Note: this tactic of hostility to engaged citizenry with legitimate interests is typical of the property development process in Cleveland. We have become acquainted with residents in many City neighborhoods that tell similar stories of being aggressively confronted and sidelined to make room for new development, most often high-end rental housing. We experienced exactly the same heavy-handed bullying in Little Italy as gargantuan projects of high-end rental warehouses, completely out of character with the historic district, were muscled into the neighborhood, despite the overwhelming opposition of the majority of residents and neighbors. Those few residents that supported these projects and strenuously lobbied City officials universally stood to gain financially from their construction.
The Hessler residents are not anti-development, and are anything but anti-Cleveland. It is abundantly clear to even the most casual yet objective observer that they simply want existing and future density to be supported by proper infrastructure. Anyone familiar with the Hessler area understands that the infrastructure is woefully inadequate now and simply will not support new renters in the tightly packed neighborhood. The streets are failing, the sidewalks are crumbling, parking is impossible, stormwater from surrounding development floods the area and greenspace and tree canopy are diminished and severely lacking. Delivery and garbage collection trucks barely can negotiate the incredibly tight space on the streets. Emergency response vehicles would similarly be constrained.
Why hasn’t a parking study been done? Why do City officials rely on anecdotal “evidence” of sufficient parking in the area from the very entities that benefit substantially from not doing a parking study? How have assertions of adequate parking been independently and objectively verified? They haven’t been and won’t be, unless actual data is gathered and verified in a formal parking study.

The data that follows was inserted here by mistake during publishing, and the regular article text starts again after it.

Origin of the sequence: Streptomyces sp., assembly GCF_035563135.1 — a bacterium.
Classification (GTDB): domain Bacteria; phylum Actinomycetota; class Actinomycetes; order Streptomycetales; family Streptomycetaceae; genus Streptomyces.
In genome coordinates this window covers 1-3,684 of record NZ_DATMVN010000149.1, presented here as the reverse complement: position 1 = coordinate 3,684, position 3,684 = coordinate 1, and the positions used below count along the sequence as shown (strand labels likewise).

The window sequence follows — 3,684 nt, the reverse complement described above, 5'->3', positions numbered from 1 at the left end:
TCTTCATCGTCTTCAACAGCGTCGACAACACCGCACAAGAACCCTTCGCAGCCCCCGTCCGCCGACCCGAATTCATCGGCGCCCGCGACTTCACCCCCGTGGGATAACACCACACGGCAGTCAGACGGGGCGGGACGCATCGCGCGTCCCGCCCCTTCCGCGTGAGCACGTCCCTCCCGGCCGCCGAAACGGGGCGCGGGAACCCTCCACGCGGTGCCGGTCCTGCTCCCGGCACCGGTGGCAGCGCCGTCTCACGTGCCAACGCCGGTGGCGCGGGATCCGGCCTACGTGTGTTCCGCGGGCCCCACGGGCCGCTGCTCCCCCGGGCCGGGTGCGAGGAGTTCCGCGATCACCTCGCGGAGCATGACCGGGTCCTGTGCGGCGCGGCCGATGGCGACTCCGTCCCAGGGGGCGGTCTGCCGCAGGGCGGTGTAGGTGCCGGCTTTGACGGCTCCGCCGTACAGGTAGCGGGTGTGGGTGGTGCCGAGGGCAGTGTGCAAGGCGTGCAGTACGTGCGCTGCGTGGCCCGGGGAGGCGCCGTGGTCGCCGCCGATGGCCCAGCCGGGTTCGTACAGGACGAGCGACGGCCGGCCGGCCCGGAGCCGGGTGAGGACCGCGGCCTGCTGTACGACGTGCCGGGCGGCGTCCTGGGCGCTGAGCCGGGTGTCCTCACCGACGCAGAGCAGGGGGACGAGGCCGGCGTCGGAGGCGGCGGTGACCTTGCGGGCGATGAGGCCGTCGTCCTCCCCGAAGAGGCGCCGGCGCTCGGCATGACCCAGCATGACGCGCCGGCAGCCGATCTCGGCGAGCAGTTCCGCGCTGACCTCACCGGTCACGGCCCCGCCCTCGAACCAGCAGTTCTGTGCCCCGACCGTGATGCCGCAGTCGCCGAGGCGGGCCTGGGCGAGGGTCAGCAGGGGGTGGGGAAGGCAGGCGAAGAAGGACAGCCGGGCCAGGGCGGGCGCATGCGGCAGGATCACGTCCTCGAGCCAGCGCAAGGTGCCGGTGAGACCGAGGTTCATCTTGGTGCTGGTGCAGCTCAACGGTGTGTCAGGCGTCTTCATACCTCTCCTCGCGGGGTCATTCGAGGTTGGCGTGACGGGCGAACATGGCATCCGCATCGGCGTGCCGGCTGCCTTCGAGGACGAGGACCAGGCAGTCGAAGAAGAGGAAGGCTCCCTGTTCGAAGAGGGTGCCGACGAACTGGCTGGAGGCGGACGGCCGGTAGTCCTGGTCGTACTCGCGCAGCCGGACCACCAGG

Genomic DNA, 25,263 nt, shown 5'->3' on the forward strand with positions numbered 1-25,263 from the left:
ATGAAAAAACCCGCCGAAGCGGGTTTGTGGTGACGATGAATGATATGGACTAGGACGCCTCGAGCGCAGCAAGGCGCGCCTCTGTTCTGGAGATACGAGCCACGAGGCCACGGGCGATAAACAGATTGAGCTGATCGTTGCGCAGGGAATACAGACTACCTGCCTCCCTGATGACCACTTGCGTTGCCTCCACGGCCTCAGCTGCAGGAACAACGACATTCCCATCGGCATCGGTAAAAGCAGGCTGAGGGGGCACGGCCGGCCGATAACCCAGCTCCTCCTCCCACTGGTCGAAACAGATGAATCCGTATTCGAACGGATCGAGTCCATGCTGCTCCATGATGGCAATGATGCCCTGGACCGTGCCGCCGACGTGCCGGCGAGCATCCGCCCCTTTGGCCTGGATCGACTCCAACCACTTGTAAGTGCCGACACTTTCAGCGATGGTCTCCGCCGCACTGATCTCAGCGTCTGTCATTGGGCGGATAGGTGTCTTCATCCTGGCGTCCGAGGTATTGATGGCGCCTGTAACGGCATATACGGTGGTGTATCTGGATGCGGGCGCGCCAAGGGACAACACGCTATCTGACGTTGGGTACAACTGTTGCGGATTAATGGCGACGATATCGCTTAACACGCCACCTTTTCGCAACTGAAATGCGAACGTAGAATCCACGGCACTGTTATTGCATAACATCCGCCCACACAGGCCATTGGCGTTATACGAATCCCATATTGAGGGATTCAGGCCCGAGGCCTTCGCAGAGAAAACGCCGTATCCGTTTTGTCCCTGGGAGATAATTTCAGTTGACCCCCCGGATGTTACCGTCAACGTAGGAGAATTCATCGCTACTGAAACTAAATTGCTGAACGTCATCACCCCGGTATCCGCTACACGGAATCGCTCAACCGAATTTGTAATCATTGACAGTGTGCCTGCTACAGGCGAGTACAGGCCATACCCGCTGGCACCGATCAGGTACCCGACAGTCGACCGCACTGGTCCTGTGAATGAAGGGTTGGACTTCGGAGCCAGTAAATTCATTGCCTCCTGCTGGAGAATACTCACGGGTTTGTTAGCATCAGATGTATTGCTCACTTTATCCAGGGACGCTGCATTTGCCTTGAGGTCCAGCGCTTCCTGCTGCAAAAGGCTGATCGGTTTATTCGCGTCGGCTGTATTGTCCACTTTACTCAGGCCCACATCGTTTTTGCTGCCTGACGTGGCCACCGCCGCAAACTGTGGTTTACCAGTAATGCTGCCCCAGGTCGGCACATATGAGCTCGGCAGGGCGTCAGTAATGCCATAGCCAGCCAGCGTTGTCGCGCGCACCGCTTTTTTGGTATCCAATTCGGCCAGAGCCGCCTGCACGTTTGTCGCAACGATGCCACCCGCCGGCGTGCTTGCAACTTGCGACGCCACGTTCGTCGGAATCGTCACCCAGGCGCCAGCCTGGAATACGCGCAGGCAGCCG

All of these conditions must be closely evaluated and remedied before additional development is added in the area, and a detailed infrastructure assessment must be conducted to evaluate the sufficiency of these elements of infrastructure as well as sufficient crosswalks and marking, traffic signals, bike lanes, access by service and emergency vehicles, street lighting, adequate policing and resident access to affordable rapid transit, among other things.
The offensive ”missing tooth” analogy used by project proponents in the past to describe the lone open space on Hessler Road is insulting and conjures up dismissive images of people that cannot afford proper health care, as if adding a tooth would somehow cure poverty or more unaffordable housing would fill in all the missing infrastructure attributes in this area. A more apt analogy is that the City seeks to “fill to the brim” every available cubic foot of open space with revenue and profit potential for itself and developers.
A proper use of this valuable space could benefit existing residents with possible greenspace, stormwater retention, a community garden, additional parking, a dog park, a playground and picnic area, an outside exercise area, storage for a reinvigorated Hessler Street Fair, additional tree canopy or other healthy and caring uses that would benefit existing residents, rather than again putting developer profits and City revenues ahead of the health and welfare of neighborhood residents.
Unfortunately, the City’s development modus operandi appears to many residents in many neighborhoods to be near panic for new investment. One need only take a walk through and around downtown’s Public Square, eerily reminiscent of the nightmarish Potterville in the classic holiday film “It’s a Wonderful Life,” to understand the grim concessions the City is willing to make to attract development money from who knows where. “Profits before people” is a recurring theme that many city residents believe aptly describes the City’s approach to development in the “special” neighborhoods the City has chosen to target, while woefully ignoring so many neighborhoods where segregation, discrimination, joblessness and endemic poverty have proliferated for decades.